Something on my Chest

For the last six months, an unfinished version of the Traveling Anarchist’s Tool Chest (download a free SketchUp drawing here) has been sitting in the corner of my shop – mocking me.

No more.

Today I dragged its sorry carcase to the bench and fixed its plinth, which has been bugging me since the day I glued it on. The bevel on the plinth was 1/2” x 1/2”, and it just looked wrong. Too abrupt. Too router bit-y.

So I changed the slope to a 5/8”-wide x 1”-tall bevel, and what a huge visual difference it made. So I cleaned up the rest of the plinth and am headed back to the shop to work on the upper skirt.

— Christopher Schwarz

About lostartpress

Publisher of woodworking books and DVDs specializing in hand tool techniques.
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12 Responses to Something on my Chest

  1. Chris -
    That doesn’t look like pine. What wood is it?

    Jonathan
    =============================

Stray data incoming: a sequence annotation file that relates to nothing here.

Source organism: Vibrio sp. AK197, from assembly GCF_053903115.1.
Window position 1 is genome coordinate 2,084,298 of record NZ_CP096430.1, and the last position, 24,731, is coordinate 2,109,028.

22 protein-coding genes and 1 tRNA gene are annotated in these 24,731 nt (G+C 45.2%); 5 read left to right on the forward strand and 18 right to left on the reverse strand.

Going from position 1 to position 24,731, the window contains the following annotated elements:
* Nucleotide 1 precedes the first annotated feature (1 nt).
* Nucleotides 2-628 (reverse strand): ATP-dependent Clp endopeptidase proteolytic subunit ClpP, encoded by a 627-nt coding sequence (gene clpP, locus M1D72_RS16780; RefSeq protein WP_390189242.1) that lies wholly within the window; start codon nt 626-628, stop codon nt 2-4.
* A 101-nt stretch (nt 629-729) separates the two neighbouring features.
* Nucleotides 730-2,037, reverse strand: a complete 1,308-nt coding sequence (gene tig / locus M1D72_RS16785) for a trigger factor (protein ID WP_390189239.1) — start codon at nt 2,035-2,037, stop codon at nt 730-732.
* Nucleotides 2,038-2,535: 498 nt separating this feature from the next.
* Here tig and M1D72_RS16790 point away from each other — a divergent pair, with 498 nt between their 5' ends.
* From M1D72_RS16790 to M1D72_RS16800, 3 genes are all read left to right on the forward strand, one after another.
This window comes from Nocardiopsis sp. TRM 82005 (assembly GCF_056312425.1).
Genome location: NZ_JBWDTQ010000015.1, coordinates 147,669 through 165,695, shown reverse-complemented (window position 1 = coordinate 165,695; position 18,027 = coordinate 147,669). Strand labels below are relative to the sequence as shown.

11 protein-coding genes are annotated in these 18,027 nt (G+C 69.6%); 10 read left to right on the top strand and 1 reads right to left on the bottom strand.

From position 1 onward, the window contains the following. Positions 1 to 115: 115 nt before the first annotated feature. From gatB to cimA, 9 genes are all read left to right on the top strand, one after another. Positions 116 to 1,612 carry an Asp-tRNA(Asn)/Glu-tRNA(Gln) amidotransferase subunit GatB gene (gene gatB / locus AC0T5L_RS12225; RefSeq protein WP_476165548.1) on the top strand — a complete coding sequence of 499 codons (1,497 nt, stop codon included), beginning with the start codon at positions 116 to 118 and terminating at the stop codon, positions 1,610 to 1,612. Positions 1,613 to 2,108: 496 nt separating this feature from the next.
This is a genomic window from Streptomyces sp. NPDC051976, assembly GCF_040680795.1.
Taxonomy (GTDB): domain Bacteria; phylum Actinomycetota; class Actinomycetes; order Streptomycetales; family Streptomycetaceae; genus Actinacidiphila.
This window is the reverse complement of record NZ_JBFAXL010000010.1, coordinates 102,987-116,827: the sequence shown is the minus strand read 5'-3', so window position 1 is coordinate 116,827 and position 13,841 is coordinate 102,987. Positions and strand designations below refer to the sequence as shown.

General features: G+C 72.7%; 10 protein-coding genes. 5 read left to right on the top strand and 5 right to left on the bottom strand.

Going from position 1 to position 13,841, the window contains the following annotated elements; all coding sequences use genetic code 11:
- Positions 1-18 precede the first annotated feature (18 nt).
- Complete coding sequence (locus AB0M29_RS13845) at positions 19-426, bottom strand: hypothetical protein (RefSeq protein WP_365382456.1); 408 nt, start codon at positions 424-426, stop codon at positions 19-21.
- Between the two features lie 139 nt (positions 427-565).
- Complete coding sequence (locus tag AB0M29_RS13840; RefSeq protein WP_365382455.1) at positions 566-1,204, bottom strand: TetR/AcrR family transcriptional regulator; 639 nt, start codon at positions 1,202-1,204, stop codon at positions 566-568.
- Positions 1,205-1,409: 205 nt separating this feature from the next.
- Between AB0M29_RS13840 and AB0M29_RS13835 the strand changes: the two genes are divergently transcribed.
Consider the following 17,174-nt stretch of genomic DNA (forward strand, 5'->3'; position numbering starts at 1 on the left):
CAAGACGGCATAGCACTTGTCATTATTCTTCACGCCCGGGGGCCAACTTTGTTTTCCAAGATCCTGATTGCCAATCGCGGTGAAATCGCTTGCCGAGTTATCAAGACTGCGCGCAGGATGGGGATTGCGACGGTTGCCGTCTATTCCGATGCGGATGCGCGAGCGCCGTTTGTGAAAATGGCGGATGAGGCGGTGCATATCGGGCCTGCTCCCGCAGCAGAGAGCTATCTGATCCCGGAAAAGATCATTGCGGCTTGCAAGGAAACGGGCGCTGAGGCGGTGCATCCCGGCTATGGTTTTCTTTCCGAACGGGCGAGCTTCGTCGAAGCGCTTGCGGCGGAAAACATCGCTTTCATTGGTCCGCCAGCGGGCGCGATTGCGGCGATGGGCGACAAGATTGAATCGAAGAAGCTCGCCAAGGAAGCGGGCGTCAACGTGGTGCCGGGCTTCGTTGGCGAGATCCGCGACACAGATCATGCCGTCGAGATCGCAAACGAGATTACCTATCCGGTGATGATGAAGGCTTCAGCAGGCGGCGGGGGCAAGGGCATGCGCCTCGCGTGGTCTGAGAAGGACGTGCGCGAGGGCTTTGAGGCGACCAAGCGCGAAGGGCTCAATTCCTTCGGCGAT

2. Ron Dennis says:

    I agree with the steeper bevel, plus it will shed dust better! You do have dust?

  3. David Pickett says:

    At this rate you’ll have one toolchest for each day of the week!

  4. djmueller says:

    I know this shows my lack of experience, but does smaller also mean easier, at least compared to the full-size chest?

    • Chuck N says:

      Based on the class I just took with Chris the joinery is the same, but you do have fewer dovetails to cut. The first two people in our class to finish cutting dovetails were making the smaller chest.

    • I wouldn’t say easier, just less time. The skills needed would be the same.
      Jonathan
      =======================================

  5. Kevin Costa says:

    what kind of prep, I assume you will use milk paint, before painting. I have been dragging my feet on painting my full size poplar ATC.

  6. And I thought I took to long to get mine done. Of course I didn’t build a campaign chest, bookcase, and chairs in the mean time. Nor have I been writing 2 books and editing a bunch of others on top of being a dad. But still, there’s no excuse for your obvious laziness in getting this done.

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